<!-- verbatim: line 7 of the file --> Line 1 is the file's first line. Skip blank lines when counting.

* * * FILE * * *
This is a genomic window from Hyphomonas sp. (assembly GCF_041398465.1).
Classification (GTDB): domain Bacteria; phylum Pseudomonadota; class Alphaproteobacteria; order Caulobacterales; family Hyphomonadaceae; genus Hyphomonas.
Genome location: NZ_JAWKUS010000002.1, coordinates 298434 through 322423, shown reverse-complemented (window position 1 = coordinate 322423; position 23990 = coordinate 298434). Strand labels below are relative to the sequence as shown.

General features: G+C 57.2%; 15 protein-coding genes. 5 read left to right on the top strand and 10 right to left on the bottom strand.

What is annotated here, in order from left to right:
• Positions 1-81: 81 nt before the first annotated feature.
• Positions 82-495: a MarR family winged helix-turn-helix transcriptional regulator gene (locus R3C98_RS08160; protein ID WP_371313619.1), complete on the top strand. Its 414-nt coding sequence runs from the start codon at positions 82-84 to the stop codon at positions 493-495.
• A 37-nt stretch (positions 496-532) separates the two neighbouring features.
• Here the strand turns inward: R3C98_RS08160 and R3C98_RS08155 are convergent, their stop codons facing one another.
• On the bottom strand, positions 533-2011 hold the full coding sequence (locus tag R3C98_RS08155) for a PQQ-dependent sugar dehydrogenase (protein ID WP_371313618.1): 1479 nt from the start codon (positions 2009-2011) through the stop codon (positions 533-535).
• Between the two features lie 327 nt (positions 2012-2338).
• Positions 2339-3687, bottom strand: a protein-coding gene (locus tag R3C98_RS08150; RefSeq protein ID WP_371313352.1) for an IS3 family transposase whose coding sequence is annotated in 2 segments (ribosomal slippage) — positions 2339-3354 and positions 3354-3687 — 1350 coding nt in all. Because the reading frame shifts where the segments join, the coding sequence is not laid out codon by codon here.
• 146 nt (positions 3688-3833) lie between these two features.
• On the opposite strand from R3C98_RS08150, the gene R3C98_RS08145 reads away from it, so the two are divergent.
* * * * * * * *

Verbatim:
• Positions 82-495: a MarR family winged helix-turn-helix transcriptional regulator gene (locus R3C98_RS08160; protein ID WP_371313619.1), complete on the top strand. Its 414-nt coding sequence runs from the start codon at positions 82-84 to the stop codon at positions 493-495.